Background: The classic cut and sew surgical Maze procedure has been shown to reduce atrial fibrillation (AF), and recently newer surgical ablation techniques with reduced technical complexity have been introduced. This study sought to systematically review the efficacy and safety of these newer techniques and to evaluate their long-term cost-effectiveness at the time of scheduled mitral valve (MV) surgery.
Methods: A systematic literature search and meta-analysis was performed to generate the most reliable efficacy and safety parameter estimates for a Markov decision analysis model comparing MV surgery alone to MV surgery plus an ablation Maze procedure. Both basic and probabilistic sensitivity analyses were conducted.
Results: Based on the six randomized controlled trials (RCTs) identified, the pooled 1-year estimate of AF after surgery alone was 71 percent (95 percent confidence interval [CI], 64 percent to 78 percent). The pooled risk ratio of AF after surgical ablation treatment at the time of mitral valve surgery relative to valve surgery alone was 0.33 (95 percent CI, 0.19 to 0.55). The pooled analyses showed that no statistical significant increases in operative mortality, permanent pacemaker implantation, and postoperative bleeding with the ablative Maze procedures. An ablation-based Maze procedure at the time of mitral valve surgery had an incremental cost-effectiveness ratio (ICER) of $4,446CAD ($3,850US) per quality-adjusted life-year (QALY) compared with valve surgery alone. Specifically costs were an extra $900CAD but with improved clinical outcomes (0.20 QALYs), including a prolonged life expectancy of 0.10 life-years. In one-way sensitivity analyses, survival time after MV surgery had the largest impact on ICER. Other variables influencing the ICER included the risk ratio of AF, utility, and cost estimates. Probabilistic sensitivity analysis suggests that 58.1 percent, 73.9 percent, and 89.3 percent of the simulations of the Maze strategy are cost-effective at willingness to pay thresholds of $20,000, $50,000, and $100,000CAD per QALY gained, respectively.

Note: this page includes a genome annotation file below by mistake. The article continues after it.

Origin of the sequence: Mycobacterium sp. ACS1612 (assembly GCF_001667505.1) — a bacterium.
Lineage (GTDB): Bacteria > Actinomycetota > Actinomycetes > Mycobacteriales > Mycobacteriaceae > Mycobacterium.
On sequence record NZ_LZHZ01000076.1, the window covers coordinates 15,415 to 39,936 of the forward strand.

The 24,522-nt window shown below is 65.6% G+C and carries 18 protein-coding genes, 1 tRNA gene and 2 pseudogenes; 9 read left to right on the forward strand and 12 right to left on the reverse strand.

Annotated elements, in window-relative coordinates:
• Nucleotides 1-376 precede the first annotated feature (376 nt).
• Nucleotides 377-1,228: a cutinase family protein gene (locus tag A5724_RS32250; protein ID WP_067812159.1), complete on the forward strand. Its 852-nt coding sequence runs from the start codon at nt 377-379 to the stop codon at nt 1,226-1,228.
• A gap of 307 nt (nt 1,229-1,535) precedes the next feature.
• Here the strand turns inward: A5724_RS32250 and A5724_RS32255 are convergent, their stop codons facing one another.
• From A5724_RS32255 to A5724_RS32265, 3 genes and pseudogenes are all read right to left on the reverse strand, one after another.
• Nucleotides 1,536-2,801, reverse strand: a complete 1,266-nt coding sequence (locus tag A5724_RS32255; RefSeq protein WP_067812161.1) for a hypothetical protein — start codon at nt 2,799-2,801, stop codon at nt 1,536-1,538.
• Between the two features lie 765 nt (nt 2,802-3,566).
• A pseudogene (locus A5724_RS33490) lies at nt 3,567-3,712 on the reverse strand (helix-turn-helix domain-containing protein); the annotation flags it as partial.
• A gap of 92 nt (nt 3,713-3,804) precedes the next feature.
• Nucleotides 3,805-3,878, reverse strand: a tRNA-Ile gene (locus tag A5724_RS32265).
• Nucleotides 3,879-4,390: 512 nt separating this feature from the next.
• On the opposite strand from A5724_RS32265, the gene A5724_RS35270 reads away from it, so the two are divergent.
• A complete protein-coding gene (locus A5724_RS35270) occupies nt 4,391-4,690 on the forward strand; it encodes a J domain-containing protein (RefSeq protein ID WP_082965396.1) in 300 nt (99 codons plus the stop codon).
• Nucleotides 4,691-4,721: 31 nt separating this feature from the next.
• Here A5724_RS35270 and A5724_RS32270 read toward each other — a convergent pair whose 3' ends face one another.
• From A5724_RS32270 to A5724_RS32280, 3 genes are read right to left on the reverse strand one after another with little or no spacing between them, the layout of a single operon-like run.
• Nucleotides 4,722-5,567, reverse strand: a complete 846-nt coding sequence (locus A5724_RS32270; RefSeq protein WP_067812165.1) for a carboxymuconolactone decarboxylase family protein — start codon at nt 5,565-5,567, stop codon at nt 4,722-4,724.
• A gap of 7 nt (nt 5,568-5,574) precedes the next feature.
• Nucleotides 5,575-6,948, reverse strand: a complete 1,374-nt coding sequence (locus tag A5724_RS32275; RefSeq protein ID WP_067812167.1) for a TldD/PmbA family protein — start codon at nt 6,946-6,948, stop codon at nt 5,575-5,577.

Conclusions: Our meta-analysis suggests that a Maze surgical ablation procedure at the time of MV surgery is associated with a reduced postoperative AF risk. Our economic model further suggests that the surgical ablation strategy at the time of mitral valve surgery is likely a cost-effective intervention, provided patients have a good long-term postsurgical prognosis.